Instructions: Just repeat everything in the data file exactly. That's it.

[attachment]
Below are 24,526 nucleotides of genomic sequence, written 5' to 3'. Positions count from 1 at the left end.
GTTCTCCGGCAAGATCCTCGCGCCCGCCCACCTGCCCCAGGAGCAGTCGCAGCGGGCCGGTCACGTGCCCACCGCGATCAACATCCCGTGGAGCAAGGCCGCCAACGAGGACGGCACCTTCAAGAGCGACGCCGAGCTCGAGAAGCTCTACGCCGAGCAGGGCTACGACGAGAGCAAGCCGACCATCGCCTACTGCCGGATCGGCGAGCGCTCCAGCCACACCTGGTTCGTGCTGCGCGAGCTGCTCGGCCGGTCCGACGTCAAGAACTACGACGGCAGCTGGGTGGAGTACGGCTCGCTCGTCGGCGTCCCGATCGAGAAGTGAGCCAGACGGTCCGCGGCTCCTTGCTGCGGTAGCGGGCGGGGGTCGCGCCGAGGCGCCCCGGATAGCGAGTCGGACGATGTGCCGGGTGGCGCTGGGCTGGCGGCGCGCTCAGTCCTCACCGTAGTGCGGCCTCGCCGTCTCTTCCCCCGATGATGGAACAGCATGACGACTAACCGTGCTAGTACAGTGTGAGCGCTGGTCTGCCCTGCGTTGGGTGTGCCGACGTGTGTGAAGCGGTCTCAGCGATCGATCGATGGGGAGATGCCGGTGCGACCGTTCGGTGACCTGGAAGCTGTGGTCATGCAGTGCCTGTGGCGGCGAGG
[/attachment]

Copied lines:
Below are 24,526 nucleotides of genomic sequence, written 5' to 3'. Positions count from 1 at the left end.
GTTCTCCGGCAAGATCCTCGCGCCCGCCCACCTGCCCCAGGAGCAGTCGCAGCGGGCCGGTCACGTGCCCACCGCGATCAACATCCCGTGGAGCAAGGCCGCCAACGAGGACGGCACCTTCAAGAGCGACGCCGAGCTCGAGAAGCTCTACGCCGAGCAGGGCTACGACGAGAGCAAGCCGACCATCGCCTACTGCCGGATCGGCGAGCGCTCCAGCCACACCTGGTTCGTGCTGCGCGAGCTGCTCGGCCGGTCCGACGTCAAGAACTACGACGGCAGCTGGGTGGAGTACGGCTCGCTCGTCGGCGTCCCGATCGAGAAGTGAGCCAGACGGTCCGCGGCTCCTTGCTGCGGTAGCGGGCGGGGGTCGCGCCGAGGCGCCCCGGATAGCGAGTCGGACGATGTGCCGGGTGGCGCTGGGCTGGCGGCGCGCTCAGTCCTCACCGTAGTGCGGCCTCGCCGTCTCTTCCCCCGATGATGGAACAGCATGACGACTAACCGTGCTAGTACAGTGTGAGCGCTGGTCTGCCCTGCGTTGGGTGTGCCGACGTGTGTGAAGCGGTCTCAGCGATCGATCGATGGGGAGATGCCGGTGCGACCGTTCGGTGACCTGGAAGCTGTGGTCATGCAGTGCCTGTGGCGGCGAGG